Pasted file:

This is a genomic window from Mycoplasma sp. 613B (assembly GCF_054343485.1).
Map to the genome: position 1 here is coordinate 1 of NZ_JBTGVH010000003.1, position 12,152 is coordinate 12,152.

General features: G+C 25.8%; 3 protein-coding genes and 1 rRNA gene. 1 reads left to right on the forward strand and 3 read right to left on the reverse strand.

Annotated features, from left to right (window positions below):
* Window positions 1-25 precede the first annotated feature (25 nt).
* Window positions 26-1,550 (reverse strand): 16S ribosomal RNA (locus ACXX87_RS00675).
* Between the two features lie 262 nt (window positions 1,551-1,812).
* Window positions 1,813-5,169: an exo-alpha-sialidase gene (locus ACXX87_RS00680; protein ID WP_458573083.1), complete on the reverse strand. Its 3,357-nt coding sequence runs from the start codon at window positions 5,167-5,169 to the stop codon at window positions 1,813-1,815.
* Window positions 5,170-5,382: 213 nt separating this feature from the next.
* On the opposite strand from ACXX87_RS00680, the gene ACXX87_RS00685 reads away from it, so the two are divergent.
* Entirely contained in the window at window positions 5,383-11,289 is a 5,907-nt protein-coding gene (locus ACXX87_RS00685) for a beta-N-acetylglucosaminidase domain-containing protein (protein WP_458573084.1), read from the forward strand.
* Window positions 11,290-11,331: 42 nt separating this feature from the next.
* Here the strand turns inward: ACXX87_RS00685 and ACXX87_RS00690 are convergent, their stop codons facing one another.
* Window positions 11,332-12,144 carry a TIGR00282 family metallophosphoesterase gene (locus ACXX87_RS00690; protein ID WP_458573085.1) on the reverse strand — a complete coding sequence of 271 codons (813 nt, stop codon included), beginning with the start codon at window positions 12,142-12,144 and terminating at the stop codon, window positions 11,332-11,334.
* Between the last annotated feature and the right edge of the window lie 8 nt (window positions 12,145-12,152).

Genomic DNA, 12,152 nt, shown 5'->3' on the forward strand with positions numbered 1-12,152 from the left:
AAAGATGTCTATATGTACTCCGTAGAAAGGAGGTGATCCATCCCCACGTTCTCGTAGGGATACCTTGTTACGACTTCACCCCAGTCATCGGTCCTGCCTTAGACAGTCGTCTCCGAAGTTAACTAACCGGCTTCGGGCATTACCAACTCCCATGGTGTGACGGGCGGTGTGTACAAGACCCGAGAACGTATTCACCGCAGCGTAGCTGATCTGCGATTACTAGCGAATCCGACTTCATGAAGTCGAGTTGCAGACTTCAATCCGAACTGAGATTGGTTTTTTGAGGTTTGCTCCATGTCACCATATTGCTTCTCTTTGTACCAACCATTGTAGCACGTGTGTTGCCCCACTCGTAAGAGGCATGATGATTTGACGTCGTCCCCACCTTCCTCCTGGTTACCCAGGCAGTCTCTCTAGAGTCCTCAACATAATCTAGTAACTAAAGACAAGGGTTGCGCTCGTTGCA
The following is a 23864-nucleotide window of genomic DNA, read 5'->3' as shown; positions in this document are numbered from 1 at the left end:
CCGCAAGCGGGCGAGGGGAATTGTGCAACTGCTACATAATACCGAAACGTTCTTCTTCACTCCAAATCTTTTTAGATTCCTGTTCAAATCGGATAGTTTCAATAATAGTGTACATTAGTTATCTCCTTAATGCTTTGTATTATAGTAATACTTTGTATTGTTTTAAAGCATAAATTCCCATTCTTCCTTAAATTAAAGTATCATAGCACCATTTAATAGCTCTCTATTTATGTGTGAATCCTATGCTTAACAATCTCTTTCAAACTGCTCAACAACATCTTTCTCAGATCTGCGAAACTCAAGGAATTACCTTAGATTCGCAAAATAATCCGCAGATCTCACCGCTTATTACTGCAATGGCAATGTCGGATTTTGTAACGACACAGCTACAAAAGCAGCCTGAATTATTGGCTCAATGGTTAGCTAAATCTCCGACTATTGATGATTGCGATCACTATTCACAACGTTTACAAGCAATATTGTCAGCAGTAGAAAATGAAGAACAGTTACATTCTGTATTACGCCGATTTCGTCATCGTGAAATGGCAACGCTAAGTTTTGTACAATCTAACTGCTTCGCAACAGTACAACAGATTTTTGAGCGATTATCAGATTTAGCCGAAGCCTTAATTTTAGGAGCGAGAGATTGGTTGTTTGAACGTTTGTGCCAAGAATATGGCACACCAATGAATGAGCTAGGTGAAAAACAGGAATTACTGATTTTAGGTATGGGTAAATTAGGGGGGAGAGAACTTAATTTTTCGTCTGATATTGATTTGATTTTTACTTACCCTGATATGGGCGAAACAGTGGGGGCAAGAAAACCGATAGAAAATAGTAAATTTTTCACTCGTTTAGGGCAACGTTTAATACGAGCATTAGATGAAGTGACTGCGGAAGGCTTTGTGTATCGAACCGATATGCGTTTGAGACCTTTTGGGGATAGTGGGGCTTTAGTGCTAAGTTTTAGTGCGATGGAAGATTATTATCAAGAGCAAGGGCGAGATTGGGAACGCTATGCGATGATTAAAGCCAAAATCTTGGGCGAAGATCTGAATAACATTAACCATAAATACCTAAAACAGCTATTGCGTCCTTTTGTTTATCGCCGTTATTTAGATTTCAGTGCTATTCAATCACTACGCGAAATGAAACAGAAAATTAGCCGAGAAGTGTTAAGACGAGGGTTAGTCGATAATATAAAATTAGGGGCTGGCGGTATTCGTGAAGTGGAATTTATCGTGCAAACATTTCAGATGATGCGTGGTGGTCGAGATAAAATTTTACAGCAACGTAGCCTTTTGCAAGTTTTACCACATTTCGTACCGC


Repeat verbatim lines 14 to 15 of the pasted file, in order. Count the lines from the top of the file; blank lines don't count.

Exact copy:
* Window positions 11,332-12,144 carry a TIGR00282 family metallophosphoesterase gene (locus ACXX87_RS00690; protein ID WP_458573085.1) on the reverse strand — a complete coding sequence of 271 codons (813 nt, stop codon included), beginning with the start codon at window positions 12,142-12,144 and terminating at the stop codon, window positions 11,332-11,334.
* Between the last annotated feature and the right edge of the window lie 8 nt (window positions 12,145-12,152).